“This Map Shows the Explosive Growth of Underwater Cables that Power the Global Internet”

Despite decades of growth, demand for more and faster internet connections continues to skyrocket. According to Cisco, by the end of this year total internet bandwidth will exceed a zettabyte. (A one with 21 zeroes behind it.) That’s enough bandwidth to stream approximately 143 billion hours of Netflix video at Ultra HD quality.

Read more at: qz.com

New Poverty Data Show Improving Economic Conditions in States

By Matt Stiles | | Topics: Economy & Finance

Economic conditions continue to improve in America’s states, with many showing significant declines in their poverty rates, according to new survey data released recently by the U.S. Census Bureau.

About 14.7 percent of the American population had incomes last year that were below their respective poverty levels, which vary depending on household size — a significant decline from 2014.

“Watch How Fast the World Became Obese”

New to me. Interesting. Would like to see the data outside the context of a map, though.

Over the last 40 years, obesity rates around the world have ballooned. The average adult today is 3x as likely to be obese compared to the average adult in 1975. This map shows how it happened, country-by-country. The color of each county represents its adult obesity rate in the year shown.

Read more at: metrocosm.com

Charting American Birthdays: Yours Probably Isn’t That Special

By Matt Stiles | | Topics: Demographics, Policy & Politics

Last week I published a new heatmap exploring the popularity of American birthdays. The chart, which uses darker shades to represent higher average birth counts on specific days, can give the impression that some birthdays are much more common than others.

In reality, outside of some special occasions, namely major holidays, there isn’t a huge amount of diversity in the data set, which has two decades of births aggregated by day. Most birthdays, including my own, are fairly average — especially in the first six months of the year. For example:

How Common is Your Birthday? This Visualization Might Surprise You

By Matt Stiles | | Topics: Demographics, News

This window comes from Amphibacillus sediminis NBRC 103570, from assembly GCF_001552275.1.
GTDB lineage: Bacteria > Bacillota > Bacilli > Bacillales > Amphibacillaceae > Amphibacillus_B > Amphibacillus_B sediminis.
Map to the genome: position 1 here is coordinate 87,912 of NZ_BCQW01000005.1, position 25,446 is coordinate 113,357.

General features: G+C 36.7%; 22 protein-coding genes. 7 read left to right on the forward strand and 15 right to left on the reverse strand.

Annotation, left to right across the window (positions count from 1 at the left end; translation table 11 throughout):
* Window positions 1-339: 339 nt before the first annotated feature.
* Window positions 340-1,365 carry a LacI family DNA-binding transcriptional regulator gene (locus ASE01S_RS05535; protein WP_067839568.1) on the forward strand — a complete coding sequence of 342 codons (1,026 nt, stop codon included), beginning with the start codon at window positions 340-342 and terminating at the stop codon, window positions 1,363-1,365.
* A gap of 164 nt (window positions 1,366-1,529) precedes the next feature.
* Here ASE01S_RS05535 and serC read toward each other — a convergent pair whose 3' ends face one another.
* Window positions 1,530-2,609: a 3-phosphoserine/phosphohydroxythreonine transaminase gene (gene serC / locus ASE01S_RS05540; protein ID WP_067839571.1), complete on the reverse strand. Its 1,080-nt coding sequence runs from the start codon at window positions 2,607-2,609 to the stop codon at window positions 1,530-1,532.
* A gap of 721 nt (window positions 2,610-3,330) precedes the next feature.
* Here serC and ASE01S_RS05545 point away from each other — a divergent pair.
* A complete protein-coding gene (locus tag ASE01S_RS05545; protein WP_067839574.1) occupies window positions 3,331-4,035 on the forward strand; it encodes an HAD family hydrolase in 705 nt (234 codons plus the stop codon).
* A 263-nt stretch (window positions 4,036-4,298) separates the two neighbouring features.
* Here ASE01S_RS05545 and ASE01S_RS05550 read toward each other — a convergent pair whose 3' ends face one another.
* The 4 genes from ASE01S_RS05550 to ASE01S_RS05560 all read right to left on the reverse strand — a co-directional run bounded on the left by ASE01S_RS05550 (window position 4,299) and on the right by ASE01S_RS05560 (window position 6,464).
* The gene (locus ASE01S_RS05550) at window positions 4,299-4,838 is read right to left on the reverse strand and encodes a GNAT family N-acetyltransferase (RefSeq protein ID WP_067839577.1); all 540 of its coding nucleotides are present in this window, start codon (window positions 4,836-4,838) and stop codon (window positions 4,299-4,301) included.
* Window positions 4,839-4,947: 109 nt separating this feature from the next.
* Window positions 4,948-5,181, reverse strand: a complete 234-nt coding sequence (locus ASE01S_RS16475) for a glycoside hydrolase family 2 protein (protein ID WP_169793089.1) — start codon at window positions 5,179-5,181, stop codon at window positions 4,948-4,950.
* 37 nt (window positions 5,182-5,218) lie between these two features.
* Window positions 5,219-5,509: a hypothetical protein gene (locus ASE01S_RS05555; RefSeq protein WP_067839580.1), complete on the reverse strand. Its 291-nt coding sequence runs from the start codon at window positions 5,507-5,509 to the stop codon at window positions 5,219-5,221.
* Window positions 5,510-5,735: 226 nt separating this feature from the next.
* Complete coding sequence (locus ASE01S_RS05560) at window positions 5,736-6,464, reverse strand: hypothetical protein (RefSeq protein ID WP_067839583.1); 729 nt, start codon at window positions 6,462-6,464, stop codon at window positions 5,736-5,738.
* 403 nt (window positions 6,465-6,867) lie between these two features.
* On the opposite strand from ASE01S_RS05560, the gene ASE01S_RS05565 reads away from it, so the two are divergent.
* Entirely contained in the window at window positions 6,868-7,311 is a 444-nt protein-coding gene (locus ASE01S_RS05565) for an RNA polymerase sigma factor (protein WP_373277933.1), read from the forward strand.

It’s baby season in America, with September the busiest month for births on average in the last two decades. So it seemed like the right time to remix this blog’s most-popular post: How Common is Your Birthday?

That old heatmap, which highlighted specific dates for popularity, has been viewed more than 500,000 times here and published across the web. But it was flawed, namely that it used ordinal data (birthday ranks by date) rather than continuous data (actual births counts by date). This graphic finally addresses that problem:

“A Detailed Look Of Gay Marriage In the United States”

More than three years after a Supreme Court decision gave federal recognition to same-sex marriages performed in states that allowed them, the demographics of same-sex married couples largely remain a mystery. But a new research paper published by the Treasury Department on Monday has found an interesting way around these problems: tax records.

Read more at: www.nytimes.com

“Clear Off The Table”

The principles outlined in that article aren’t just for charts, though. You can apply them to your data tables with similar improvements in readability and aesthetics. To paraphrase Edward Tufte, too often when we create a data table, we imprison our data behind a wall of grid lines. Instead we can let the data itself form the structure that aids readability by making better use of alignment and whitespace.

Read more at: blog.darkhorseanalytics.com

Poll: Trump-Clinton Matchup Redrawing Electoral Map

This poll is major undertaking for The Washington Post, and its graphics team did a nice job explaining some of the key findings.

A Washington Post-SurveyMonkey poll of all 50 states indicates the 2016 campaign could flip several red and blue states from their longtime loyalties. The poll, conducted Aug. 9 through Sept. 1, asked more than 74,000 registered voters who they currently support for president.

Read more at: www.washingtonpost.com